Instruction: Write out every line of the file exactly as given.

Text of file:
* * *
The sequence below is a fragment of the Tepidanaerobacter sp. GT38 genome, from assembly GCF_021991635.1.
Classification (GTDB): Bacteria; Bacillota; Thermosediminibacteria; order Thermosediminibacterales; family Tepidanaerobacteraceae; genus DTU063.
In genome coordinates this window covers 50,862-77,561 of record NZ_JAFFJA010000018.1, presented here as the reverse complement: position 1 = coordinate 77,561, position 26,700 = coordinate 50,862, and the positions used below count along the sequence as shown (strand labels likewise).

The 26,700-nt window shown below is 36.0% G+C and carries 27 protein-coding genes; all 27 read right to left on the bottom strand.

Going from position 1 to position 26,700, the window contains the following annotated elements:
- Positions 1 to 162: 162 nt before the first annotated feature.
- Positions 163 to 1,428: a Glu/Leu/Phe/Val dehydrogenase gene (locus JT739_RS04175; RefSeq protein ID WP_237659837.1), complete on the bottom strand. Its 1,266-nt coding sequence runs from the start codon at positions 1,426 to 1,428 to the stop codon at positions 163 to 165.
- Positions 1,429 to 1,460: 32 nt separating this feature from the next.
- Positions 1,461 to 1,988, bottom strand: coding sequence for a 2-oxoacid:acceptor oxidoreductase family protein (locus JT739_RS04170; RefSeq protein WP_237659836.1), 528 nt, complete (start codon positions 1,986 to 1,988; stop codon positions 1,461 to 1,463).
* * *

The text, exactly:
The sequence below is a fragment of the Tepidanaerobacter sp. GT38 genome, from assembly GCF_021991635.1.
Classification (GTDB): Bacteria; Bacillota; Thermosediminibacteria; order Thermosediminibacterales; family Tepidanaerobacteraceae; genus DTU063.
In genome coordinates this window covers 50,862-77,561 of record NZ_JAFFJA010000018.1, presented here as the reverse complement: position 1 = coordinate 77,561, position 26,700 = coordinate 50,862, and the positions used below count along the sequence as shown (strand labels likewise).

The 26,700-nt window shown below is 36.0% G+C and carries 27 protein-coding genes; all 27 read right to left on the bottom strand.

Going from position 1 to position 26,700, the window contains the following annotated elements:
- Positions 1 to 162: 162 nt before the first annotated feature.
- Positions 163 to 1,428: a Glu/Leu/Phe/Val dehydrogenase gene (locus JT739_RS04175; RefSeq protein ID WP_237659837.1), complete on the bottom strand. Its 1,266-nt coding sequence runs from the start codon at positions 1,426 to 1,428 to the stop codon at positions 163 to 165.
- Positions 1,429 to 1,460: 32 nt separating this feature from the next.
- Positions 1,461 to 1,988, bottom strand: coding sequence for a 2-oxoacid:acceptor oxidoreductase family protein (locus JT739_RS04170; RefSeq protein WP_237659836.1), 528 nt, complete (start codon positions 1,986 to 1,988; stop codon positions 1,461 to 1,463).